Home Secretary Theresa May has announced that David Bolt will be the next Independent Chief Inspector of Borders and Immigration. Bolt is currently CEO of the International Federation of Spirits Producers, an organisation that works diligently to combat the counterfeiting of its members’ distilled spirits.
Bolt – who has held senior positions in the arenas of security and crime-fighting, including spells with the National Criminal Intelligence Service (NCIS) and the Serious Organised Crime Agency (SOCA) – will now continue the important work of scrutinising the effectiveness and efficiency of border and immigration operational practices.
After making the announcement to Parliament, Home Secretary Theresa May said: “The role of providing detailed, independent scrutiny of our work and performance in controlling immigration and protecting Britain’s borders is absolutely vital. David Bolt is an excellent candidate and I’m confident that he will carry out his duties with diligence, vigour and objectivity.”
Between 2006 and 2010, Bolt was executive director of intelligence at SOCA with specific responsibility for knowledge management, tasking and co-ordination and covert collection.
He served as deputy director general of strategic intelligence at the NCIS between 2001 and 2006, with responsibility for the Corporate Governance Division.
Bolt has been appointed to the Chief Inspector role for a fixed term of two years following a fair and open recruitment process, and will take up the position as soon as possible after the security clearance process has been completed.
Bolt’s predecessor, John Vine CBE QPM, occupied the role for almost seven years before stepping down at the end of December 2014.
Vine was previously Chief Constable of Tayside Police in Scotland from 2000 to 2008, during which time crimes of violence fell by 30% and crimes of dishonesty by 40%. He also presided over a 60% decrease in car theft and, in 2005, led the policing operation for the G8 World Leaders’ Summit at Gleneagles.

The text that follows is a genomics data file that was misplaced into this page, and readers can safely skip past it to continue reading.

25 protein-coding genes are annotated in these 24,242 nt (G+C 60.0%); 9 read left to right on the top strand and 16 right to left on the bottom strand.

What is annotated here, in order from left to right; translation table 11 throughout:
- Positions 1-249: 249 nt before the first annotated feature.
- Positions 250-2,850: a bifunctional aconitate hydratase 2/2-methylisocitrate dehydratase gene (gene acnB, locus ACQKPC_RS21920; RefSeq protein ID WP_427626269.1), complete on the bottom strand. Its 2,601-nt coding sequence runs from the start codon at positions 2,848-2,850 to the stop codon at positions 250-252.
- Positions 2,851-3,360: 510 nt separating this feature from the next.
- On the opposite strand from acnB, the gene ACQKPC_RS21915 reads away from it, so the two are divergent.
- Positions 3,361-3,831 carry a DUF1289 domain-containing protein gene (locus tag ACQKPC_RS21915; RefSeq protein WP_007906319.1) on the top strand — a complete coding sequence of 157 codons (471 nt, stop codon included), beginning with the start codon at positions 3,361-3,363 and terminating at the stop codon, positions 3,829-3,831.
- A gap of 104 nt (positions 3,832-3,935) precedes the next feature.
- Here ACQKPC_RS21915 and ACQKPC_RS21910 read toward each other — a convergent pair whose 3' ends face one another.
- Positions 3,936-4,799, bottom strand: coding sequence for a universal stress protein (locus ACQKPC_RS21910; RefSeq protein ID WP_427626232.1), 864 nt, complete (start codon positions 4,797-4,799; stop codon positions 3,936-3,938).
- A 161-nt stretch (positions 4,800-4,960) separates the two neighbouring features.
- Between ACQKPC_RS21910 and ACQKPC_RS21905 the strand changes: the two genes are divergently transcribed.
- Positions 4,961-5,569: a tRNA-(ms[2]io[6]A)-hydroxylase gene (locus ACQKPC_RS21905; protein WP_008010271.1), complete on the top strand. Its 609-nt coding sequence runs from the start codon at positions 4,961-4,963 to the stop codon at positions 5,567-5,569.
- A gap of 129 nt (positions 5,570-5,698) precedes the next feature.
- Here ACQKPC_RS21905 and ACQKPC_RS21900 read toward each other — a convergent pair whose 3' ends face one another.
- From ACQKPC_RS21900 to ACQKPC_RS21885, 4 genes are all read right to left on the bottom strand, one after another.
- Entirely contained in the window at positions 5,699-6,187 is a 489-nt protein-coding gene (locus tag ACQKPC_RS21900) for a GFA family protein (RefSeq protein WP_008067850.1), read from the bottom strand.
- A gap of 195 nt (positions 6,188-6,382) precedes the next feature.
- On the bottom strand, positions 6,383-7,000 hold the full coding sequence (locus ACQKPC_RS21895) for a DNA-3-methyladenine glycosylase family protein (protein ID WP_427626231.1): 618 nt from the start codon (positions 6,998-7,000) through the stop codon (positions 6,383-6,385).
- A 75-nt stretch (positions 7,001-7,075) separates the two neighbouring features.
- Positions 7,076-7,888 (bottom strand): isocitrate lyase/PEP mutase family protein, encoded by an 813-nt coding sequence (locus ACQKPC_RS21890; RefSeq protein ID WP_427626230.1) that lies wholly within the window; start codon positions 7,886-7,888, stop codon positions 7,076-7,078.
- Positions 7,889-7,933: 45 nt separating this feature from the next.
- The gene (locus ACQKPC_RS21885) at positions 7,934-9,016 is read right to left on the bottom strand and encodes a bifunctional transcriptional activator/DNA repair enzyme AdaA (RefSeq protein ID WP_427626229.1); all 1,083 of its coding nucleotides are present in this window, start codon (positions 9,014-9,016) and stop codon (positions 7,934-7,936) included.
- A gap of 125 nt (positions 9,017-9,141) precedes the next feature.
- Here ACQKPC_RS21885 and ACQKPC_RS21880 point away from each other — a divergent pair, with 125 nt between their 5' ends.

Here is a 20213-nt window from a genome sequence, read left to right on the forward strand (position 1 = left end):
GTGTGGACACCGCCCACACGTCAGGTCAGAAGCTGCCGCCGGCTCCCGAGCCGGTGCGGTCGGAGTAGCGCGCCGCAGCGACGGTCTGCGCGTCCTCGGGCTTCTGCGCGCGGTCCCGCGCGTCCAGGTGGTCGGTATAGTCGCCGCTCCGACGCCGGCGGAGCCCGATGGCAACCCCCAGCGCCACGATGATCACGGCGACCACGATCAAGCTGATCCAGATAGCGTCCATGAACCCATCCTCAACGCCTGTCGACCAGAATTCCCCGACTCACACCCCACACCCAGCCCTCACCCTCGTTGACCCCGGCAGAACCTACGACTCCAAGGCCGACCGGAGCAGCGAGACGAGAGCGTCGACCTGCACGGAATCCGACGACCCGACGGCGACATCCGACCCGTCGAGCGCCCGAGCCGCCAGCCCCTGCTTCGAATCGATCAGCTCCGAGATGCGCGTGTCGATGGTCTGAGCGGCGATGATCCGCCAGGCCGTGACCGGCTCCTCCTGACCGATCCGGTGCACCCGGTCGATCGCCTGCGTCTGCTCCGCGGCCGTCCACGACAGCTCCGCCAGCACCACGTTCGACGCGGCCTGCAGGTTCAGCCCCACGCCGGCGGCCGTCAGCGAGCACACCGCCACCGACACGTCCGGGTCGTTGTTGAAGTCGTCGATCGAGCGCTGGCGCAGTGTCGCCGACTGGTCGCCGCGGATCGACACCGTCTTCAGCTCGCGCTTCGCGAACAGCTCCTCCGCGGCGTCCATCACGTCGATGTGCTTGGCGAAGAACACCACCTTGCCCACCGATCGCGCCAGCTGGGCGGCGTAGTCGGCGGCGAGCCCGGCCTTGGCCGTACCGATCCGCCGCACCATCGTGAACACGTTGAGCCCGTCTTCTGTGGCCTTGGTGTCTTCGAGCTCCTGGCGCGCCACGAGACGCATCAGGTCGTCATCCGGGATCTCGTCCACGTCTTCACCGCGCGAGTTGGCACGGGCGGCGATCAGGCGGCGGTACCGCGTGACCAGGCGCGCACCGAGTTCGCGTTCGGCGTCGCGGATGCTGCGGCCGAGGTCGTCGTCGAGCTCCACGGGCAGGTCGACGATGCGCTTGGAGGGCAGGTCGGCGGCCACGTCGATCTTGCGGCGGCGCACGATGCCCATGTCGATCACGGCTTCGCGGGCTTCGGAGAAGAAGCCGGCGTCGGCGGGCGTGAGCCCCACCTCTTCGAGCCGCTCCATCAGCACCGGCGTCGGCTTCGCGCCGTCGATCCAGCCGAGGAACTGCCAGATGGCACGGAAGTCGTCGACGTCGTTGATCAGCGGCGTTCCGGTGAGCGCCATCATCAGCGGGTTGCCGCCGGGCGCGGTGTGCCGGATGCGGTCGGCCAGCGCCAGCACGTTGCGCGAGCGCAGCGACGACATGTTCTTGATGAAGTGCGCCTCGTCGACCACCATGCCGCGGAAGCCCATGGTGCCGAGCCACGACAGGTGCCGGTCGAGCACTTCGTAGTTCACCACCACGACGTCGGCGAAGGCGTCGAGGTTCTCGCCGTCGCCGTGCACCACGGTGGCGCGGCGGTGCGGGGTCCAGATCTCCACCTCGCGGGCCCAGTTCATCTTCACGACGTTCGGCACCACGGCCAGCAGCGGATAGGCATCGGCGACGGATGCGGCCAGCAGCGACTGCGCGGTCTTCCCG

Vine joined the West Yorkshire Police fast-track programme back in 1981. He undertook a number of operational roles before being appointed Commander of the Halifax Division in 1992. Vine was then appointed Assistant Chief Constable of Lancashire Constabulary in 1996, at which point he assumed responsibility for divisional policing, specialist units and the investigation of major crimes.
President of the Association of Chief Police Officers Scotland from 2003-2004, in 2007 Vine was appointed as one of two Chief Constable Representatives on the Board of the Scottish Police Services Authority (SPSA).
He was awarded the Queen’s Police Medal for distinguished service and a CBE in the 2007 Queen’s Birthday Honours List.
Basic remit for the Independent Chief Inspector’s role
The Independent Chief Inspector works to ensure independent scrutiny of the UK’s border and immigration functions, providing both confidence and assurance as to their effectiveness and efficiency.
The annual Inspection Plan is agreed at the start of each year but the Chief Inspector does retain flexibility to work outside of that plan.
The remit of the Chief Inspector does not permit him to consider individual cases. However, he may take note of the key issues of an individual case and use these to inform his wider inspection programme.
Currently, the Chief Inspector’s team consists of 30 members of staff.
Main areas for inspection include:
*Practice and procedure in making decisions
*Treatment of claimants and applicants
*Consistency of approach
*Discrimination in the exercise of functions
*Handling of complaints
All inspection reports are published at: http://icinspector.independent.gov.uk/